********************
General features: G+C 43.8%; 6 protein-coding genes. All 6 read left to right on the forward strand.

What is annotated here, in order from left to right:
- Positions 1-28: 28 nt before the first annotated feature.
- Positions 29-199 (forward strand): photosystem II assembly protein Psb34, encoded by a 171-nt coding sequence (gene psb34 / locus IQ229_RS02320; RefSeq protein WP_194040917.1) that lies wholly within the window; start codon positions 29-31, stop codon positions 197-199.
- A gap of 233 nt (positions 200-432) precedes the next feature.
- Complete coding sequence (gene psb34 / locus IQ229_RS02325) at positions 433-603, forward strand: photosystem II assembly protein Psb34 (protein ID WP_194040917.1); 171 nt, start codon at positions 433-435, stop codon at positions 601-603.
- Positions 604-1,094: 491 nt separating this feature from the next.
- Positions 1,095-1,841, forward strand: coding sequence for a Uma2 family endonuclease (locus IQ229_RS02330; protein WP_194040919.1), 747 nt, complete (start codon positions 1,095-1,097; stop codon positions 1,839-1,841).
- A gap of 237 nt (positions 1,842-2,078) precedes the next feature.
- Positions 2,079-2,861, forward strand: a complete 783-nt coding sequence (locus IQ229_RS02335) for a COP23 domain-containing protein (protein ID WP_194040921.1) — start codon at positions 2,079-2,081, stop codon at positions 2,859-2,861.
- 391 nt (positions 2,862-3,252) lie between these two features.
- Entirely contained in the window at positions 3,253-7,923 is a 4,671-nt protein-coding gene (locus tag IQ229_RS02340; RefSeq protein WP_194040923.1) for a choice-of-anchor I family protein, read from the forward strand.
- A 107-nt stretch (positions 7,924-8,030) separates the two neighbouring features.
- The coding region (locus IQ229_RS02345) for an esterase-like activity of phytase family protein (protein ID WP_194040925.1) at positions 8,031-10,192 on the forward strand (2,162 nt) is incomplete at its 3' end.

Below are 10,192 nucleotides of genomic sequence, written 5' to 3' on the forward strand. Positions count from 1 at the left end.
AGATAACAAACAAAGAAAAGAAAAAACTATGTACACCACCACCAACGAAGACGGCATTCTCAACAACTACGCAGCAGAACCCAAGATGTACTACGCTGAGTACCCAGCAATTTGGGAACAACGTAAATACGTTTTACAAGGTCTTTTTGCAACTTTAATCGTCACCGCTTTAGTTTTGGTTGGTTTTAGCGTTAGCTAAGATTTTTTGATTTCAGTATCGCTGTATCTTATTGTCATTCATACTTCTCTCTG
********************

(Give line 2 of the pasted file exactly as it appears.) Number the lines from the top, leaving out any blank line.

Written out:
What is annotated here, in order from left to right: